Nothing strengthens the bond between two people like cooperating on a gift that celebrates both parties. When entire countries do it, the end results are spectacular. Back in the 1800’s, France and the United States undertook such a project: The Statue of Liberty. Constructed as a symbol of friendship, both countries put in a massive effort to make the statue a reality. With France working on lady liberty and America constructing the pedestal she stands on, both countries got their citizens very involved in the process of creating one of the world’s most recognizable monuments.
In 1865, the Union victory in the Civil War still fresh, the French decided to gift the Reunited States a statue commemorating the friendship the two nations had formed over the decades. The Americans of the time loved the idea, so France began a decade long fundraising campaign. Once the funds were raised, the construction of the statue began under the guidance of Eugène-Emmanuel Viollet-le-Duc and Alexandre-Gustave Eiffel. Yes, the same Eiffel who the tower is named after. This guy couldn’t stop making historical landmarks! Eiffel and Emmanuel tackled this task by hammering flexible copper sheets, which could withstand the winds of New York Harbor, and assembled each piece over four enormous steel supports.
Meanwhile, America needed a place to put this behemoth monument, and a small island near New York City was the perfect spot. Bedloe’s Island held a fort built during the War of 1812. It was decided that Fort Wood would have the pedestal built in its courtyard once all the funds were raised. And boy were they raised. Famous Americans loved the idea of this monument and leapt at the chance to participate. While the money was being collected, design and construction of the base began under the supervision of architect Richard Morris Hunt.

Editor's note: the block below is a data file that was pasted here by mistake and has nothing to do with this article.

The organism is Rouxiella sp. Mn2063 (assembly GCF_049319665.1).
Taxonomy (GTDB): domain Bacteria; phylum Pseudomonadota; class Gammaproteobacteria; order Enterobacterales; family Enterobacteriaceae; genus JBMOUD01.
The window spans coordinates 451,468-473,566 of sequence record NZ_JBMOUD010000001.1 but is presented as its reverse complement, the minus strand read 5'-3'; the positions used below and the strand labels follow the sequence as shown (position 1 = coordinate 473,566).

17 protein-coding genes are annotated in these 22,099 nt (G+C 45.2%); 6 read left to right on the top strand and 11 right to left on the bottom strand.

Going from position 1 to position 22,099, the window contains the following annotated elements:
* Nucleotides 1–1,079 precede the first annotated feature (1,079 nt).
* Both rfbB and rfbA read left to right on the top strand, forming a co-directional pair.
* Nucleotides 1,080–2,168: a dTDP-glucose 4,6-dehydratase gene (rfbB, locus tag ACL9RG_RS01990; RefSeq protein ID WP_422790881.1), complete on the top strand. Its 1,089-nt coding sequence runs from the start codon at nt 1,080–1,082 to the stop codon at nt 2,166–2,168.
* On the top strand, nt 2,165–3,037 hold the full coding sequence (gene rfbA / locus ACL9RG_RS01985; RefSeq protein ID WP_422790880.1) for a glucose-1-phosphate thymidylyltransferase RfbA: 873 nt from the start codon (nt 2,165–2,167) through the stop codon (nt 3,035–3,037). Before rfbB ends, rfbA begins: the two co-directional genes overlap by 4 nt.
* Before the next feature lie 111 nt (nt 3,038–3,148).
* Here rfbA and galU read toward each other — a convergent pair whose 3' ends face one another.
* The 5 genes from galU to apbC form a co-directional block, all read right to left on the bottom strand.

Hunt was the first American to attend the École des Beaux-Arts in Paris, which influenced much of his work in the US. Once he saw the base was to be built in the eleven-point star walls of Fort Wood, he knew he had to make a statement all his own with his pedestal design. Originally, proposal for the pedestal was provided by an architect by the name of Auguste Bartholdi, another major player in the statue’s construction. Bartholdi’s original idea was to add to the existing fortress, towering and sturdy in the middle. This design wasn’t much to look at, so it was initially rejected. Hunt, however, saw potential in the idea and made it more aesthetically pleasing by adding elements of the ancient lighthouse of Alexandrea. This proposal was accepted but scaled down due to budget cuts. Still, the 87-foot pedestal began construction in 1884.
With the pedestal nearly complete in the States, it was time to ship the statue itself over the Atlantic. The Statue was built to be taken apart and put back together for easy assembly once it reached its destination in June 1886. In four months’ time, the statue was reassembled, mounted on Hunt’s pedestal, and a dedication ceremony was held by Grover Cleveland on October 28th, 1886. After two decades of planning, fundraising, and construction, the Statue of Liberty was finally complete. A poem, “The New Colossus” written by Emma Lazarus, can be found at the entrance of the pedestal. Emma won the right to have her poem displayed in a fundraising contest in 1883. Reflecting the spirit of cooperation and freedom the statue represents, “The New Colossus” was the perfect way to mark the completion of this monument.